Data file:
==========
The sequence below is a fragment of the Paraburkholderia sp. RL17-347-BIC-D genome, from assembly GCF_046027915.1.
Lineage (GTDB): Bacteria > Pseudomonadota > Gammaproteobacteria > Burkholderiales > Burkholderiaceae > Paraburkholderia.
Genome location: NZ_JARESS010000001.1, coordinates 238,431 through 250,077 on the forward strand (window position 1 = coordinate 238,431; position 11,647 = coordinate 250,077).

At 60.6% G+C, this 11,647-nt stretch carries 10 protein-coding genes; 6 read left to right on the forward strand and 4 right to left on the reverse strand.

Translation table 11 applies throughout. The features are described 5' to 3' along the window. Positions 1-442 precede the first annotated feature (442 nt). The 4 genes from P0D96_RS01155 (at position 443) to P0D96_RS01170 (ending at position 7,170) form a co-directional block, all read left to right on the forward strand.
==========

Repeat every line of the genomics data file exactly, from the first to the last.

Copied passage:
The sequence below is a fragment of the Paraburkholderia sp. RL17-347-BIC-D genome, from assembly GCF_046027915.1.
Lineage (GTDB): Bacteria > Pseudomonadota > Gammaproteobacteria > Burkholderiales > Burkholderiaceae > Paraburkholderia.
Genome location: NZ_JARESS010000001.1, coordinates 238,431 through 250,077 on the forward strand (window position 1 = coordinate 238,431; position 11,647 = coordinate 250,077).

At 60.6% G+C, this 11,647-nt stretch carries 10 protein-coding genes; 6 read left to right on the forward strand and 4 right to left on the reverse strand.

Translation table 11 applies throughout. The features are described 5' to 3' along the window. Positions 1-442 precede the first annotated feature (442 nt). The 4 genes from P0D96_RS01155 (at position 443) to P0D96_RS01170 (ending at position 7,170) form a co-directional block, all read left to right on the forward strand.